Disturbed or turbulent flow is widely recognized as being a leading cause of atherosclerosis. By manipulating fluid flow above them, underlying vascular cells can be transformed from normal to abnormal phenotypes. Ever since the earliest observations by Patel that endothelial cells orient themselves in the direction of fluid shear, a large body of evidence has come forward to show that in endothelial cells just about all cell functions - from morphology, to signal transduction and gene expression - can be influenced by the relatively modest forces generated by fluid shear stress. Today we recognize that just about all cell types inside and outside the cardiovascular system respond to fluid shear stress. 74 Even cells that are much more primitive than mammalian cells, like dinoflaggelates (red tide) in the ocean, respond to modest fluid shear stress.11 Responses to similar shear stresses are cell-type specific, however. For example, endothelial cells elongate in the direction of flow but vascular smooth muscle cells elongate in a direction perpendicular to the direction of fluid shear, as do endothelial cells derived from heart valves. Cardiac myocytes, by contrast, respond by changing the beating rate of their sarcomeres without significant change in cell shape; migrating leukocytes show a dramatic changes in cell shape. There are also responses of cells to normal stress, but tend to require higher stress levels and produce a more selective response. As described below, mechanisms by which cells sense fluid shear stress is a very active area of study. The fact that the stimulus is the shear stress itself, rather than a chemical whose local concentration is affected by fluid flow, is now well established. Recent evidence suggest that cells may utilize existing receptors (e.g., G-protein coupled receptors, integrin membrane adhesion receptors) 65, a feature that may underlie the cell-specific response encountered in mechanotransduction and may suggest that biochemical pathways (e.g., via agonists and antagonists) may also be responsive to fluid shear stress. The interaction of membrane receptors with the glycocalyx and cytoskeletal structures may contribute to amplification mechanisms.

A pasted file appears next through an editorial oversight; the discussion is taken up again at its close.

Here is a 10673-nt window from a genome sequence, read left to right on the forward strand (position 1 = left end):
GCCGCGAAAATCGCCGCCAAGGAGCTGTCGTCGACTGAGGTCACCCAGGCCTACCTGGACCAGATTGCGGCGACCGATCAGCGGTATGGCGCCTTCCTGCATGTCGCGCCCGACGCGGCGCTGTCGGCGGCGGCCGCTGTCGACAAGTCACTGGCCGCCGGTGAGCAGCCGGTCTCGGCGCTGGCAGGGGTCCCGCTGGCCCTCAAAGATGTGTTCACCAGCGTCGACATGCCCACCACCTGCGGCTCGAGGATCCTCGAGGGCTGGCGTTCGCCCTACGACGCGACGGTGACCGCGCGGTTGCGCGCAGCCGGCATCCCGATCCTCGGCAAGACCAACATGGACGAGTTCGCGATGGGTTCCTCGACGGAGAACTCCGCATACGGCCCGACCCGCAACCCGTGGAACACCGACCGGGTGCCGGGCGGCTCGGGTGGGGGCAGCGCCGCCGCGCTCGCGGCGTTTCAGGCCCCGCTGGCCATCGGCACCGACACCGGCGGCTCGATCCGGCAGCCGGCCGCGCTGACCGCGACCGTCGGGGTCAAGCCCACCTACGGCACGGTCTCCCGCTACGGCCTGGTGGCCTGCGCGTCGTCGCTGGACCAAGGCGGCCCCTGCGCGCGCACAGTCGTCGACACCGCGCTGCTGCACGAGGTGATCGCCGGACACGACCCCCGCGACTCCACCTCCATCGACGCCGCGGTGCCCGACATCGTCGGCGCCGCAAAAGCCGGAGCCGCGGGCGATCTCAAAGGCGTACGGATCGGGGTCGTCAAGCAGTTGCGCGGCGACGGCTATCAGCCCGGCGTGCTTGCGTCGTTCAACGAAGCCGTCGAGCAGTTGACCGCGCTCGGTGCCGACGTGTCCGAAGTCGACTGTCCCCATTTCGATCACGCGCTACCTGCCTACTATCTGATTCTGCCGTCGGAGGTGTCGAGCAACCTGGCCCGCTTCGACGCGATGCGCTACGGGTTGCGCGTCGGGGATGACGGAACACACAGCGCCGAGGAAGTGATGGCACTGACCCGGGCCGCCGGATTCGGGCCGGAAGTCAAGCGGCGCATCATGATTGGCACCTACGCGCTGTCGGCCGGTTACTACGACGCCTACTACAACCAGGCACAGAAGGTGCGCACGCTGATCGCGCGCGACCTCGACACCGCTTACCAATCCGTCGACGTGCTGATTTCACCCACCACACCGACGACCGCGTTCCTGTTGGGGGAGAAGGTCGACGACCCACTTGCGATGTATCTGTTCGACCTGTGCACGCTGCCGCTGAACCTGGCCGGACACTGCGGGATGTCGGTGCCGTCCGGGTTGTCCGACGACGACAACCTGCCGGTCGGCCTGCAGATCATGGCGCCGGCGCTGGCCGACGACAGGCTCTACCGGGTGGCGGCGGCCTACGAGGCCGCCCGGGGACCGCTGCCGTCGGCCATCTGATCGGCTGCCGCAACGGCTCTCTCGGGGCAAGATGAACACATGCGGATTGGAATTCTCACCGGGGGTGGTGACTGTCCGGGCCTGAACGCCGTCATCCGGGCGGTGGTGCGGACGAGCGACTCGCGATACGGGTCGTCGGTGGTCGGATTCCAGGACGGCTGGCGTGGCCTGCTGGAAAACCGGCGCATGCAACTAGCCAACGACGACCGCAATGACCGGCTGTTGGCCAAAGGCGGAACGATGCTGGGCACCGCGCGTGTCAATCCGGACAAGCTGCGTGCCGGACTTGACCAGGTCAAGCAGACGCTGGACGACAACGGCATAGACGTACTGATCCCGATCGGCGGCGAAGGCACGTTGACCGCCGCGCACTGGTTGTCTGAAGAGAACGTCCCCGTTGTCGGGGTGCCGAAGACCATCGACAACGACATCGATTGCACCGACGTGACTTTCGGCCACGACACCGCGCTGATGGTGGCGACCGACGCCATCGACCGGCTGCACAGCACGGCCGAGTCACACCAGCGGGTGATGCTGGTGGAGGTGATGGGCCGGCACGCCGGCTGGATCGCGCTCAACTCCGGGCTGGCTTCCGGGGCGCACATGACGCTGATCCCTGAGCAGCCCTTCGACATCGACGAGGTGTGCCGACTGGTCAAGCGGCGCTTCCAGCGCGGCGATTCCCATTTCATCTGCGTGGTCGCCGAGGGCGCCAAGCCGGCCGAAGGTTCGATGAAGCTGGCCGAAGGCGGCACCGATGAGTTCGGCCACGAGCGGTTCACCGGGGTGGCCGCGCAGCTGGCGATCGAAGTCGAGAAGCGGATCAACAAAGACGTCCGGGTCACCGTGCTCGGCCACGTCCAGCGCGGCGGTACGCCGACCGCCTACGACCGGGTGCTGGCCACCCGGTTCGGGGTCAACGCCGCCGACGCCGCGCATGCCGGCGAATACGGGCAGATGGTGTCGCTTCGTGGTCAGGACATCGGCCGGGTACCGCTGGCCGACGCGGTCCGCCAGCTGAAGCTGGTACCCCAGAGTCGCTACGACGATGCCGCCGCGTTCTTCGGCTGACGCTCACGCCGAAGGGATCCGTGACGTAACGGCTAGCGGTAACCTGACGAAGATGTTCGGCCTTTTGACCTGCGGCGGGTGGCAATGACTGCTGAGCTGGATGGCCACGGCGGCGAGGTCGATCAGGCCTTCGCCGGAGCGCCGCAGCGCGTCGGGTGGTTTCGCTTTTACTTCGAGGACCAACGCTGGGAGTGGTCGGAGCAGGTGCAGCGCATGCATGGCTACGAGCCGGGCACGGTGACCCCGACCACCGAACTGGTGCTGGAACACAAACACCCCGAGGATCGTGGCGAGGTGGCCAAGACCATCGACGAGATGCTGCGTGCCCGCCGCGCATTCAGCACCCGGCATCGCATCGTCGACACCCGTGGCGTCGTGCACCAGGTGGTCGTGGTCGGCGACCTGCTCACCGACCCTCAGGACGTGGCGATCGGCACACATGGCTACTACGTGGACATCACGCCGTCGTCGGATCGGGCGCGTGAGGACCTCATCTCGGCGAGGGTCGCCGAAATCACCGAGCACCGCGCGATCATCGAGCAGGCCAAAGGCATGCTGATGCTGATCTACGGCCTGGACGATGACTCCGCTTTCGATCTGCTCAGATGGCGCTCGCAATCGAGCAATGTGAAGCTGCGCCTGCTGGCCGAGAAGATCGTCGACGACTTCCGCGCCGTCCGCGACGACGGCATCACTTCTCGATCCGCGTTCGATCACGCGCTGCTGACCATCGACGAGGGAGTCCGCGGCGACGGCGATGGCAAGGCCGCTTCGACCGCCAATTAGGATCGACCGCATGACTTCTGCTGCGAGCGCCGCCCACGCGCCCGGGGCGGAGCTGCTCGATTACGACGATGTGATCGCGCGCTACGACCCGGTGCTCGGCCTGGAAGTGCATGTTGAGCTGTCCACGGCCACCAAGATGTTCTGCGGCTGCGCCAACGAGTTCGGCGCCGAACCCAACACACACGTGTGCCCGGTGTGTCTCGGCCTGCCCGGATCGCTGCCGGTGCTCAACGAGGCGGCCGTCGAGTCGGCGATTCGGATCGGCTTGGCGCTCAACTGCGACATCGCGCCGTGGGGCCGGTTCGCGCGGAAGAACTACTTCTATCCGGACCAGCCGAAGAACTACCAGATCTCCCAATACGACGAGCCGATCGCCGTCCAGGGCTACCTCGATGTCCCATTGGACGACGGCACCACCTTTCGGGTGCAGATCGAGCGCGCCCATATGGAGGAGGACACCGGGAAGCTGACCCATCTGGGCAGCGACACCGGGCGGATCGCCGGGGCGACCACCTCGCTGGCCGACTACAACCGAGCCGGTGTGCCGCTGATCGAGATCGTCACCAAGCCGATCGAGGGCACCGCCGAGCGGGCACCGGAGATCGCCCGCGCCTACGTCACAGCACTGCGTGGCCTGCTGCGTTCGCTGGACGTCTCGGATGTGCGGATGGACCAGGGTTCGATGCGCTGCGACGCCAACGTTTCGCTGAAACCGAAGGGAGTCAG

The active segregation of mixed cell types into multiple homogenous structures that lead to specific organs is a hallmark of early development. As early as the 1960's embryologists such as M. Steinberg proposed that cells spread and sort according to adhesion and surface tension, with multiple demonstrations of how organizational sorting could occur through a hierarchy of physical forces.32 111 Modern molecular biology has identified at least some of the proteins and signaling pathways that are used for sorting, but the physical principles remain the underlying predictive mechanisms by which cell sorting occurs. 32
The importance of cell shape and cell deformation for control of cell growth and function was first recognized almost thirty years ago.31 Since that time it has become clear that mechanical distortion of cells resulting from physical interactions between cells and their extracellular matrix adhesions can regulate their responsiveness to soluble cues, and thereby govern switching between different fates, including growth, differentiation and apoptosis, as well as control directional cell motility.12, 26, 78, 96 Lineage switching of the human mesenchymal stem cell can even be controlled by either physically distorting the cells67 or simply by varying the mechanical compliance of the extracellular matrix.26